Often digital imaging technology's development towards crisper images and brighter colors is seen as positive and inevitable. My recent work deconstructs these tendencies. I take as point of departure that this development is not a natural evolution but a convoluted series of choices, based on social, political, economical, and scientific concepts that are often perceived as inevitable. In these recent projects I am attempting to reconstruct the concepts of the camera and acknowledge and magnify the collaborative roll the camera and the computer play in the creation of digital imagery.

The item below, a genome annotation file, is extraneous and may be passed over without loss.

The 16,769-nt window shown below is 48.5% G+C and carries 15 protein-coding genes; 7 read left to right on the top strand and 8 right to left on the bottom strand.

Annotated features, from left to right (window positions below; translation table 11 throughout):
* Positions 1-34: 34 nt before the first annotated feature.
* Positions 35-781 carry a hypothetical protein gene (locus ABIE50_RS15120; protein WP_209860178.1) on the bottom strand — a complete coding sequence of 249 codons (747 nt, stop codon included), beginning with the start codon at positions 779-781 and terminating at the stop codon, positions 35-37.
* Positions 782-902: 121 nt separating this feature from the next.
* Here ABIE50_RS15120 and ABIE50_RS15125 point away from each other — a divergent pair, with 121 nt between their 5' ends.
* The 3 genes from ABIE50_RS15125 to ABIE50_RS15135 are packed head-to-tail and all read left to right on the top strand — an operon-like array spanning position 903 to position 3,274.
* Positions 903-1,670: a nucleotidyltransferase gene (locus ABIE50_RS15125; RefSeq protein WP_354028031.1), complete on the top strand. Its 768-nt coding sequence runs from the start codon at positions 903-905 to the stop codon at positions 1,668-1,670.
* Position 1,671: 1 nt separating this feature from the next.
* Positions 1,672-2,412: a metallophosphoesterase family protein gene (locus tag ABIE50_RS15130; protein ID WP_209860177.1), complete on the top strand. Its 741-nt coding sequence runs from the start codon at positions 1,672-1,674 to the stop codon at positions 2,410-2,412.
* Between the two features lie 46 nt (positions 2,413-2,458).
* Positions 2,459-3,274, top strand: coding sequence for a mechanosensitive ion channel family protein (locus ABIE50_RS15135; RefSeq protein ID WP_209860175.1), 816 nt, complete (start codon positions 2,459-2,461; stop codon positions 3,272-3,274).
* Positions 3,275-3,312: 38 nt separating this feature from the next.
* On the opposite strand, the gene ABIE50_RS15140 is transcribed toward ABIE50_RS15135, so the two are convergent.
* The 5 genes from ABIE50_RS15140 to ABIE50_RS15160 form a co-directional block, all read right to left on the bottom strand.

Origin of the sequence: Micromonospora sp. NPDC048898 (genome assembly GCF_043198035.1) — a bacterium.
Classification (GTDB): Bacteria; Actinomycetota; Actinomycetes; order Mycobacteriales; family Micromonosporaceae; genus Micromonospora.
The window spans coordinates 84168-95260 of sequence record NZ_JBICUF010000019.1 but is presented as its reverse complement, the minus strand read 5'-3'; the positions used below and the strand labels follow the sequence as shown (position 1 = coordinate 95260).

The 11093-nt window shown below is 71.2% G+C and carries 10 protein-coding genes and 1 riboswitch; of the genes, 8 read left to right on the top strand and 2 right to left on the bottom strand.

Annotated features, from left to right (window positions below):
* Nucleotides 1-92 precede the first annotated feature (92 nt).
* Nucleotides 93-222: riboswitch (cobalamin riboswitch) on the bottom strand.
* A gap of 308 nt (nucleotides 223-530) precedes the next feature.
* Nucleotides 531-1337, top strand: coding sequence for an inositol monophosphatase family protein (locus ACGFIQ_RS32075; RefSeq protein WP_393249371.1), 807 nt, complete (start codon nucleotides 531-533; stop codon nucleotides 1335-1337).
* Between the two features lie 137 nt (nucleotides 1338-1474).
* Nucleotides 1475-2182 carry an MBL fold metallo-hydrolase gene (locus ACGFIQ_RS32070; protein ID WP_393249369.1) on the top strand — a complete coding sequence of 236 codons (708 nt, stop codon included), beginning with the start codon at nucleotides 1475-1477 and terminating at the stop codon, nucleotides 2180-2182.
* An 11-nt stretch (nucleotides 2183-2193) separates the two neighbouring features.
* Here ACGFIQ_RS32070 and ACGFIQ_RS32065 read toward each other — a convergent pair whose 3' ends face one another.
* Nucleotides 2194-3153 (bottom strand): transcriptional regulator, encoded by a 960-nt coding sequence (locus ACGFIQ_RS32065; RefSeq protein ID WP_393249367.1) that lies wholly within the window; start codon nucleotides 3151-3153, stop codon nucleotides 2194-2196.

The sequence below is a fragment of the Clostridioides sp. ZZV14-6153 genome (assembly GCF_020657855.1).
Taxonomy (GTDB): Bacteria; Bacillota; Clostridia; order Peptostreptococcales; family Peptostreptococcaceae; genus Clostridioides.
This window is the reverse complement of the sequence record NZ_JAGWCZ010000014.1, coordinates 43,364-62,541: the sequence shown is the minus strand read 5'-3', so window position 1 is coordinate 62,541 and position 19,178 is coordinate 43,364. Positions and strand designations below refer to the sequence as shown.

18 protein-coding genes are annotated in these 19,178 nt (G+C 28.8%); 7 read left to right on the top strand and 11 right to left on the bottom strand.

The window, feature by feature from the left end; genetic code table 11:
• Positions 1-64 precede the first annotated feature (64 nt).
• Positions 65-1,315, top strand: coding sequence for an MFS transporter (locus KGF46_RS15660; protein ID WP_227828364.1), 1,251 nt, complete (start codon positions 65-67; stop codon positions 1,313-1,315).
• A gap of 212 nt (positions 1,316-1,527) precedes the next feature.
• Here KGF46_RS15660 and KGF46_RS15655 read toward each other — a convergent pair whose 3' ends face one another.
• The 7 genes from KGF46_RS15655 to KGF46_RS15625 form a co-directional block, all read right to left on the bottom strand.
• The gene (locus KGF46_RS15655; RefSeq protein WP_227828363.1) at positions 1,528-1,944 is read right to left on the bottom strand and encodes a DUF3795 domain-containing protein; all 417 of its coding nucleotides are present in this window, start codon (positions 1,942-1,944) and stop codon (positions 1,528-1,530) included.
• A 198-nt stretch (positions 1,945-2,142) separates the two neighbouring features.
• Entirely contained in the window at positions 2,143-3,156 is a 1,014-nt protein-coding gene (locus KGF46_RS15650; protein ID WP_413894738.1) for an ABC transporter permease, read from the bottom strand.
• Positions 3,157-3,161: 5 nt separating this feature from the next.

The social metronome is a project that deconstructs the image created by an optical and digital device, namely the camcorder. The footage is created by the computer application in conjunction with the camera and shows images that are created by movement. In these images people (also birds, cats, cars, and bikes) are barely individually recognizable but instead become figures constructed by their individual movement pattern. This way of observation is not a 'natural' inclination of the camera. (This natural inclination being a focus on form and a clear distinction of foreground and background, an optical image.) But is a reconstruction of this vision through the logical propositions of programming language in conjunction with the optical vision of a camera. In the series of quick-times on this website, the web-cam was set up from dawn to dusk, on a balcony facing a back-ally in Vancouver.